Multiple cybersecurity firms have confirmed the existence of Godfather, an Android banking malware that has been found targeting victim’s bank and cryptocurrency accounts.
Experts at Group-IB, ThreatFabric, and Cyble have all recently reported on Godfather, its targets, and methodologies, which sees the malware attempt to steal login data by overlaying legitimate banking and cryptocurrency apps (exchanges, wallets, and similar).
The group found that Godfather has targeted more than 400 different entities, with most of them being in the US (49), Turkey (31), Spain (30), Canada (22), France (20), Germany (19), and the UK (17).
Multiple infection vectors
What’s more, the malware analyzes the endpoint it infected, and if it determines that the device language is either Russian, Azerbaijani, Armenian, Belarusian, Kazakh, Kyrgyz, Moldovan, Uzbek, or Tajik, it shuts the whole operation down – leading some of the researchers to believe that the threat actors are of Russian origin.
The exact number of infected devices is impossible to determine, as Play Store is not the only infection vector. In fact, the malware has had a relatively limited distribution through Google’s app repository, and the main distribution channels are yet to be discovered. What we do know, courtesy of Cyble’s research, is that one of the malicious apps has more than 10 million downloads under its belt.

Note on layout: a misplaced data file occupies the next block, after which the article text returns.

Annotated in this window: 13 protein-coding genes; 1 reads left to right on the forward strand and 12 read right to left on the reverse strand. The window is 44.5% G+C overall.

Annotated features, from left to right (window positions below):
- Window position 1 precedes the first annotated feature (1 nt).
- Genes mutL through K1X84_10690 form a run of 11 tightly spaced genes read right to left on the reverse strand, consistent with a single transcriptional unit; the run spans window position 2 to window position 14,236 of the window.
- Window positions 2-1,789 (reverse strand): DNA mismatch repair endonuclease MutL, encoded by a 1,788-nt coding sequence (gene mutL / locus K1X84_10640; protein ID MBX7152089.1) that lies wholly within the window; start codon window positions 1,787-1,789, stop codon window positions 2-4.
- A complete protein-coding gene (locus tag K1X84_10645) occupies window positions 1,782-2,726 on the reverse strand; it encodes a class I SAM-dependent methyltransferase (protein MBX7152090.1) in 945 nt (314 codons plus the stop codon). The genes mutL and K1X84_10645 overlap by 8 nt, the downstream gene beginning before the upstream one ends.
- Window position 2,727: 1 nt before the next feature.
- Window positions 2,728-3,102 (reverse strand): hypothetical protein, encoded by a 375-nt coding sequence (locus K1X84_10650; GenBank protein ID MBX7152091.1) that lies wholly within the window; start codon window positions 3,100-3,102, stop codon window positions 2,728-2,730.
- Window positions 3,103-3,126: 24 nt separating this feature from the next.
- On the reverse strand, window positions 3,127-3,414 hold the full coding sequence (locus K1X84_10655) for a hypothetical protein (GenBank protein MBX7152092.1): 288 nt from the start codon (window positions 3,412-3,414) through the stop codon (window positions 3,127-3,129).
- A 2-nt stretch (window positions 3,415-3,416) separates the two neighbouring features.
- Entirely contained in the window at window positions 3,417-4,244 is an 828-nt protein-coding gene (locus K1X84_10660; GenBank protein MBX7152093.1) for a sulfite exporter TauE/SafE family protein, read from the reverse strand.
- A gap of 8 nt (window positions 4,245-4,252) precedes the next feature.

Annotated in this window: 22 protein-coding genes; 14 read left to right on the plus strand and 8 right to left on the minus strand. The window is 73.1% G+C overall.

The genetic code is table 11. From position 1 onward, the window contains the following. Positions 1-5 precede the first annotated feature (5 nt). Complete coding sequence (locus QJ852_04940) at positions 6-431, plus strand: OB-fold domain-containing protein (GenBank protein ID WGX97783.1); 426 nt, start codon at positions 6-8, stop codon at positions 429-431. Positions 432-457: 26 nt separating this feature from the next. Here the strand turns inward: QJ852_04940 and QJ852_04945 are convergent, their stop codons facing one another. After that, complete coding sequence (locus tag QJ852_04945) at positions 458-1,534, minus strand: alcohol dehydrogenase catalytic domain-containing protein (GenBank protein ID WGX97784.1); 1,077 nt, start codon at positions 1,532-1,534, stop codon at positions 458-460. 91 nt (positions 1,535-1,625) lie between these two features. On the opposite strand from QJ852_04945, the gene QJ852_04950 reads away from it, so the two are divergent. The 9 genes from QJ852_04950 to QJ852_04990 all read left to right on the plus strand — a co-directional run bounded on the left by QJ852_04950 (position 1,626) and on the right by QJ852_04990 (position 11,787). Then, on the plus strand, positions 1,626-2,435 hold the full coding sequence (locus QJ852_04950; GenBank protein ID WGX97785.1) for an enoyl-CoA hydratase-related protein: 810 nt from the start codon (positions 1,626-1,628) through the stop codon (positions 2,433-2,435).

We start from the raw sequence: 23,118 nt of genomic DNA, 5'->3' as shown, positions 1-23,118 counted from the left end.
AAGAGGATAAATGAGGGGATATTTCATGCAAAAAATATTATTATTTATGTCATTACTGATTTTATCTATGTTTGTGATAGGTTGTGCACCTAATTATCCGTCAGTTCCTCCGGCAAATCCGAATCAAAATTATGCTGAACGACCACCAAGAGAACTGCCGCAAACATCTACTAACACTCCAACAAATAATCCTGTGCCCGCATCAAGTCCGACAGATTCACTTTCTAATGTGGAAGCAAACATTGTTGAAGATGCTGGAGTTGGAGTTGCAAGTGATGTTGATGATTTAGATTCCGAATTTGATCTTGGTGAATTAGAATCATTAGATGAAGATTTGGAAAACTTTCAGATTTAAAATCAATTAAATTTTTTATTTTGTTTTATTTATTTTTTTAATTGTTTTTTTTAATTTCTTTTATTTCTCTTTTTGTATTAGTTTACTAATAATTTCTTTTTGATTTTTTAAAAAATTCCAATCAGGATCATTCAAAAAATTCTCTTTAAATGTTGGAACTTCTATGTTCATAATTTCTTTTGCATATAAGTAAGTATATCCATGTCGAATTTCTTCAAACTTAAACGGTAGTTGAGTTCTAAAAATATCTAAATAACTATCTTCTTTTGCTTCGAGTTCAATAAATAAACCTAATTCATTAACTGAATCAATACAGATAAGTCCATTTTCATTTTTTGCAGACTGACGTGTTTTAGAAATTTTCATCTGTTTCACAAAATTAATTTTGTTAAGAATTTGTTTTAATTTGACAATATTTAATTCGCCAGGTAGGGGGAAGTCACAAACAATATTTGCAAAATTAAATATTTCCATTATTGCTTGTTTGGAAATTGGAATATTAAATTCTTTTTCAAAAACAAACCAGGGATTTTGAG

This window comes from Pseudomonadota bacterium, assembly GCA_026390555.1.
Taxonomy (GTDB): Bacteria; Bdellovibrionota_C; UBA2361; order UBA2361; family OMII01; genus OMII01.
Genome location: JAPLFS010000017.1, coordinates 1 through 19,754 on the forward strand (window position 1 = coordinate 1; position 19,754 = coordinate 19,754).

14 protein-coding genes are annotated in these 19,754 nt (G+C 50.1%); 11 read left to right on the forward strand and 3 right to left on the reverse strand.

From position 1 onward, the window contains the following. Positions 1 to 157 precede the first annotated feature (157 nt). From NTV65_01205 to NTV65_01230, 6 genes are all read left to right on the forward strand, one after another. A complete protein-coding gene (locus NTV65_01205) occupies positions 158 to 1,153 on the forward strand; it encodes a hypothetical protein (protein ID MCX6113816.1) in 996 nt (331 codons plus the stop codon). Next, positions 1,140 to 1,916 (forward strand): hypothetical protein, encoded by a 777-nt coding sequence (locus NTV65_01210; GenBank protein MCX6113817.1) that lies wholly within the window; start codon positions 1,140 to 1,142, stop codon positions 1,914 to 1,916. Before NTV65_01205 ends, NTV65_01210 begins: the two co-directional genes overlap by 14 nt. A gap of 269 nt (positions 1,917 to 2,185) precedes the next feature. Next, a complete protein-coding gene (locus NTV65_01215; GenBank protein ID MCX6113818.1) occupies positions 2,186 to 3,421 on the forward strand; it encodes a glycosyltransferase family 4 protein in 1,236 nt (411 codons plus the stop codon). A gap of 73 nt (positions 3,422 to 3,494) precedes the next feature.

But when a victim downloads the malware, they first need to give it permissions, which is why in some instances, it imitates “Google Protect” and demands access to the Accessibility Service. If the victim provides, the malware takes over SMS texts and notifications, starts recording the screen, exfiltrates contacts and call lists, and more.
By turning on Accessibility Service, the malware gets even harder to eliminate, too, and allows threat actors to exfiltrate Google Authentication one-time passwords, as well.
The researchers also said that the malware has additional modules that can be added, giving it extra features such as to launch a VNC server, enable silent mode, establish a WebSocket connection, or dim the screen.
Via: BleepingComputer (opens in new tab)